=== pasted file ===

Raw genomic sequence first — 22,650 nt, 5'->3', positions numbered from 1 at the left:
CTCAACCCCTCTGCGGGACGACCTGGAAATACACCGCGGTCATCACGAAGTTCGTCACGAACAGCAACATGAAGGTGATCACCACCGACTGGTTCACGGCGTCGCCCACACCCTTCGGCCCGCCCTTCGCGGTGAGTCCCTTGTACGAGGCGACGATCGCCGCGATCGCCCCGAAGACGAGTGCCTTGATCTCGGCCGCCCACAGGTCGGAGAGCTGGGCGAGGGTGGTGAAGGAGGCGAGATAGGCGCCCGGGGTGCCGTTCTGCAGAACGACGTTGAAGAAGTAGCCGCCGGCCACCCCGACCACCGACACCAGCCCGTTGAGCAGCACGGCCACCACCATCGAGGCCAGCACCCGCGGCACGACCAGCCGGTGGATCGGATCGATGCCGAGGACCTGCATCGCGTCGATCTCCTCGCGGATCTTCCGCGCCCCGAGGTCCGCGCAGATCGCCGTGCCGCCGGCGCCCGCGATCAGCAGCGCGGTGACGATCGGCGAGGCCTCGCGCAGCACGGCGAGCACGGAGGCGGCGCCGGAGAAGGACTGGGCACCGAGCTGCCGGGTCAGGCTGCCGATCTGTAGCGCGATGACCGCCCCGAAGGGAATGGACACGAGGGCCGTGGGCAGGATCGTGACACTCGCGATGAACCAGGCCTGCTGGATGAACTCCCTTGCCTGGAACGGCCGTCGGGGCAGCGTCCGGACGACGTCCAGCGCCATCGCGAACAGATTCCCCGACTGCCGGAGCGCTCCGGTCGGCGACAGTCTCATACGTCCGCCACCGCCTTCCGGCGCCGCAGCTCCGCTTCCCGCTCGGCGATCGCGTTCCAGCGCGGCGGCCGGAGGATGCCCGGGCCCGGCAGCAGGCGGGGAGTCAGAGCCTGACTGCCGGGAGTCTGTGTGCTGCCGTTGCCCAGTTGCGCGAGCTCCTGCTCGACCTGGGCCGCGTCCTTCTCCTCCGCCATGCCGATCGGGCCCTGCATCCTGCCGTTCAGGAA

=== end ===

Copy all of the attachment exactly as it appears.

Raw genomic sequence first — 22,650 nt, 5'->3', positions numbered from 1 at the left:
CTCAACCCCTCTGCGGGACGACCTGGAAATACACCGCGGTCATCACGAAGTTCGTCACGAACAGCAACATGAAGGTGATCACCACCGACTGGTTCACGGCGTCGCCCACACCCTTCGGCCCGCCCTTCGCGGTGAGTCCCTTGTACGAGGCGACGATCGCCGCGATCGCCCCGAAGACGAGTGCCTTGATCTCGGCCGCCCACAGGTCGGAGAGCTGGGCGAGGGTGGTGAAGGAGGCGAGATAGGCGCCCGGGGTGCCGTTCTGCAGAACGACGTTGAAGAAGTAGCCGCCGGCCACCCCGACCACCGACACCAGCCCGTTGAGCAGCACGGCCACCACCATCGAGGCCAGCACCCGCGGCACGACCAGCCGGTGGATCGGATCGATGCCGAGGACCTGCATCGCGTCGATCTCCTCGCGGATCTTCCGCGCCCCGAGGTCCGCGCAGATCGCCGTGCCGCCGGCGCCCGCGATCAGCAGCGCGGTGACGATCGGCGAGGCCTCGCGCAGCACGGCGAGCACGGAGGCGGCGCCGGAGAAGGACTGGGCACCGAGCTGCCGGGTCAGGCTGCCGATCTGTAGCGCGATGACCGCCCCGAAGGGAATGGACACGAGGGCCGTGGGCAGGATCGTGACACTCGCGATGAACCAGGCCTGCTGGATGAACTCCCTTGCCTGGAACGGCCGTCGGGGCAGCGTCCGGACGACGTCCAGCGCCATCGCGAACAGATTCCCCGACTGCCGGAGCGCTCCGGTCGGCGACAGTCTCATACGTCCGCCACCGCCTTCCGGCGCCGCAGCTCCGCTTCCCGCTCGGCGATCGCGTTCCAGCGCGGCGGCCGGAGGATGCCCGGGCCCGGCAGCAGGCGGGGAGTCAGAGCCTGACTGCCGGGAGTCTGTGTGCTGCCGTTGCCCAGTTGCGCGAGCTCCTGCTCGACCTGGGCCGCGTCCTTCTCCTCCGCCATGCCGATCGGGCCCTGCATCCTGCCGTTCAGGAA